How To Challenge A Prenuptial Agreement in California

How To Challenge A Prenuptial Agreement in California

Most people don’t typically think about a prenuptial agreement when they decide to get married. Some will consider it a badChallenge California Prenuptial Agreement omen to talk about how money will be divided in case of divorce before they are even legally married. However, in the event of a divorce, what happens if the you or your spouse don’t agree with the prenuptial agreement?

The State of California has promulgated the Uniform Premarital Agreement Act, which governs “premarital agreements” defined therein as an agreement between prospective spouses in contemplation of marriage and effective upon marriage.

Premarital agreements must be signed and in writing, but unlike regular contacts, there does not need to be consideration to render the agreement enforceable. You need to know what to include in a California prenuptial agreement.

Contents of a California Premarital Agreement

Under California law, the parties to a prenuptial agreement are permitted to contract with respect to the following:

  • The rights and obligations regarding property, whether personal or real property;
  • How property should be divided upon divorce;
  • The making of a will or trust;
  • Ownership of death benefits and/or life insurance;
  • The choice of law to govern the agreement; and
  • Any other matter involving personal rights as long as they are not in violation of public policy or illegal.

However, it is extremely important to note that the parties may not agree to future child support and visitation rights in a premarital agreement. In fact, the parties may generally not make future agreements in regards to children at all.

These clauses would be rendered void by a court of law, which will always apply the “best interest of the child” standard in making such decisions. The parties may, however, agree to limit or waive spousal support provided both parties were represented by independent counsel at the time the agreement was signed and the agreement is not “unconscionable.”

For example, if a husband takes home $250,000 per year but agreed to pay $50,000 a month in spousal support upon dissolution, this would raise some red flags with the court regarding the validity of the agreement.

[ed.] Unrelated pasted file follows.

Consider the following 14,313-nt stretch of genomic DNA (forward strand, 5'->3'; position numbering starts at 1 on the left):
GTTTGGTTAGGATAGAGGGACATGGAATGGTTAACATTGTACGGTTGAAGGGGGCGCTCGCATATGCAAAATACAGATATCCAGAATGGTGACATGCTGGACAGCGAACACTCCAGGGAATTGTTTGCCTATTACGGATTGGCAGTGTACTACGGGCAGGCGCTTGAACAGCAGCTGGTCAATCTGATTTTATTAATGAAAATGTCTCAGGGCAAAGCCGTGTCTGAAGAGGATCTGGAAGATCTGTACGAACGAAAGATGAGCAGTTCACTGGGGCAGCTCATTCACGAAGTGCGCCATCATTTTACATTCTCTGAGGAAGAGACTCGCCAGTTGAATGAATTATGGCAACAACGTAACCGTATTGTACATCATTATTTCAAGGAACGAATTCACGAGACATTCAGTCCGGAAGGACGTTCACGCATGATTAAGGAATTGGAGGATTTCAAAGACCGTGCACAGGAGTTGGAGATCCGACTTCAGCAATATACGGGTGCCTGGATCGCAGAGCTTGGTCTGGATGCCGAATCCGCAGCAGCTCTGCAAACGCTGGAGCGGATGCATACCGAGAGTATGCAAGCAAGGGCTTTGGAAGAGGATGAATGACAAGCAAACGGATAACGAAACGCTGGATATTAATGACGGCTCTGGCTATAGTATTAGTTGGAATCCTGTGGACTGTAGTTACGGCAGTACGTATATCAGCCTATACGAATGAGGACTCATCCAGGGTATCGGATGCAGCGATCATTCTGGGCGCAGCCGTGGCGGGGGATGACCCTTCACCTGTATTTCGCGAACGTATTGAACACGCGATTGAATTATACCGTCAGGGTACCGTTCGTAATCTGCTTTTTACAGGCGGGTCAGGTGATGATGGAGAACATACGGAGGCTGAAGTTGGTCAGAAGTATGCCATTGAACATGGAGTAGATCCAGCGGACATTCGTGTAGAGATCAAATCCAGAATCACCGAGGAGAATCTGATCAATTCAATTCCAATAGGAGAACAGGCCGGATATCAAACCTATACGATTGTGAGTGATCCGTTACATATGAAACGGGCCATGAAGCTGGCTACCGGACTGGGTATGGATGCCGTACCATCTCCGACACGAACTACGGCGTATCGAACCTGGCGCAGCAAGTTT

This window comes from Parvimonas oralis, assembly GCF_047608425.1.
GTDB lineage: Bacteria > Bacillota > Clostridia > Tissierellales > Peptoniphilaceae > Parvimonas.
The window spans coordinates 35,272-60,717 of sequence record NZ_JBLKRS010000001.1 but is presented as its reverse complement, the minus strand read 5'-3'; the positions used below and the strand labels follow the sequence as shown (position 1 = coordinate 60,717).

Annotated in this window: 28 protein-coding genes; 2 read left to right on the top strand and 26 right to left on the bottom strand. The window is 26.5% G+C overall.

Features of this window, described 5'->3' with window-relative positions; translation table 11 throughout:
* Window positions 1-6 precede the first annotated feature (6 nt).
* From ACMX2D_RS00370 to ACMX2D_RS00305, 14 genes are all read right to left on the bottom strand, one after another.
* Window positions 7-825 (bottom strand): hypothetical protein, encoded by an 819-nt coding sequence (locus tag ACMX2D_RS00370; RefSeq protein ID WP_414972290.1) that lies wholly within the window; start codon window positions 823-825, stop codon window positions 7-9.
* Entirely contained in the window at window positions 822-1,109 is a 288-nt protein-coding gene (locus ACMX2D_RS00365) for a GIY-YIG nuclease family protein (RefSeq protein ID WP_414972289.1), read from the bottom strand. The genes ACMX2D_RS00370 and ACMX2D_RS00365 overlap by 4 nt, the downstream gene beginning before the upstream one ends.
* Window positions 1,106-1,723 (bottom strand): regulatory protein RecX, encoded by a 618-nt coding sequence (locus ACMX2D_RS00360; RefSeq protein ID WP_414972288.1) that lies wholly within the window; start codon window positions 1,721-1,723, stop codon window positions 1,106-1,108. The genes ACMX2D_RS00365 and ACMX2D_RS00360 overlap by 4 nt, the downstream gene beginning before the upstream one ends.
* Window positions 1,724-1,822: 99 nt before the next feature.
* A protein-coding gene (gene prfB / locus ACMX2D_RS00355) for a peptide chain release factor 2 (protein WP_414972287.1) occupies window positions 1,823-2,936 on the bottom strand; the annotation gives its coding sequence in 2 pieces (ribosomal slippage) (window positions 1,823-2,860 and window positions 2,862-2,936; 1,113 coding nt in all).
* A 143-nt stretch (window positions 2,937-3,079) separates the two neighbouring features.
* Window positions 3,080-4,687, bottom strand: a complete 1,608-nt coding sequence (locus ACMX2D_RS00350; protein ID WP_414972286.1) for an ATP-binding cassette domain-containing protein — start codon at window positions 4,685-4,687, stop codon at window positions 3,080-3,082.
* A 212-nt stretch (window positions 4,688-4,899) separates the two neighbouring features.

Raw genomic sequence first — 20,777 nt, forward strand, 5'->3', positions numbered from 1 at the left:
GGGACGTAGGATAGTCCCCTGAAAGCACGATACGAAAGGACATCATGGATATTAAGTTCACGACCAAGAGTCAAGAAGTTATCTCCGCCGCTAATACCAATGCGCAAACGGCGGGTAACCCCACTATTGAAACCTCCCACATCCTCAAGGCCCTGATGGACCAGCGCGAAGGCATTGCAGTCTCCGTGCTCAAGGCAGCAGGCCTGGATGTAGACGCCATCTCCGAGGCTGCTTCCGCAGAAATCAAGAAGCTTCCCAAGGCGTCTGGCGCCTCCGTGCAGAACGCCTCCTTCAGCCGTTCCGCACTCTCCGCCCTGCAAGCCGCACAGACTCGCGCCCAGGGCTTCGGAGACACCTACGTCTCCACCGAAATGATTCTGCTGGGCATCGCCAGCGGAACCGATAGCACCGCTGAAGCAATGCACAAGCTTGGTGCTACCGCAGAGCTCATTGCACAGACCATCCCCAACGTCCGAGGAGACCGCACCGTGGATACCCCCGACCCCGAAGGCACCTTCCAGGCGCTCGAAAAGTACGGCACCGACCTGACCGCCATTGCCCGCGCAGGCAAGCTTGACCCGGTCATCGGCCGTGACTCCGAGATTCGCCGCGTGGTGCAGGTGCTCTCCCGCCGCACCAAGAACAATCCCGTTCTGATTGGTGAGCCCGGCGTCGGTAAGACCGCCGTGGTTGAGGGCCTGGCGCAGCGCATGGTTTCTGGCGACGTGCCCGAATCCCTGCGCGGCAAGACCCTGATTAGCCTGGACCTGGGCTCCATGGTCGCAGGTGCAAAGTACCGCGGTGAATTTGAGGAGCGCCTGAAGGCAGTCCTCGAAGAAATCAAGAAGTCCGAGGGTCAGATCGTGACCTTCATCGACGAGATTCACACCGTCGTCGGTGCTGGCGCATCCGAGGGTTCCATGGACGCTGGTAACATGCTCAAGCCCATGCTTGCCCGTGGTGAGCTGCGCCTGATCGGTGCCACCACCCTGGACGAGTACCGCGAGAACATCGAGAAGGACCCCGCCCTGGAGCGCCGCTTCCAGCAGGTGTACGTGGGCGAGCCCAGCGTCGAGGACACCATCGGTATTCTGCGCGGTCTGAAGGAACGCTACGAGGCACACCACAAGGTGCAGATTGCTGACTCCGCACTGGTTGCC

Challenging a California Prenuptial Agreement

There are few who enter into a marriage expecting it to end in separation and divorce. However, many assume because you and your spouse made a prenuptial agreement before getting married, there are no legal options to dispute it. This is not always true.

There are several legal options available in order to challenge the validity of a California prenuptial agreement. As such, many parties may seek to challenge the prenuptial agreements they entered into with the expectation that the agreements would never leave the file cabinet. If you are seeking to challenge a premarital agreement, California provides for the following means of invalidation:

  • The agreement was not executed voluntarily, meaning if either spouse signed the agreement under duress. This could be achieved by force, manipulation, or fraud.
  • The agreement was clearly unfair when executed AND all of the following are true; (1) The party challenging the agreement did not have fair and full disclosure of all assets and financial obligations of the other party; (2) The party did not waive, in writing, the right to know about such assets and obligations; and (3) The party could not have reasonably discovered the assets and obligations.
  • If you or the spouse didn’t have the mental capacity to consent to the prenuptial agreement at the time it was signed.
  • Likewise, if you or the spouse were highly intoxicated with alcohol or under the influence of drugs, the court could consider it a form of mental incapacitation.
  • Under California law, each party needs to have an attorney present when the prenuptial agreement is signed, unless it was waived in a separate document. If one spouse was without legal representation, the prenuptial agreement could be considered invalid.

In determining whether the agreement was entered into voluntarily, the court will typically look closely at whether the party challenging the agreement was represented by their own counsel, whether the party challenging the agreement had at least 7 days to review the finalized agreement and seek counsel before the agreement was signed, and whether the party was under duress or there was fraud in the process. Ultimately, the court will decide these issues as a matter of law.

Contact a Los Angeles Divorce Lawyer

If you are in the divorce process or considering separation and are concerned about a premarital agreement, contact the Los Angeles divorce and family law lawyers at Furman & Zavatsky LLP. Our attorneys have the experience you need to advise you about the validly of your premarital agreement and fight for your rights. Call our law firm for a free consultation at 818-528-3471.


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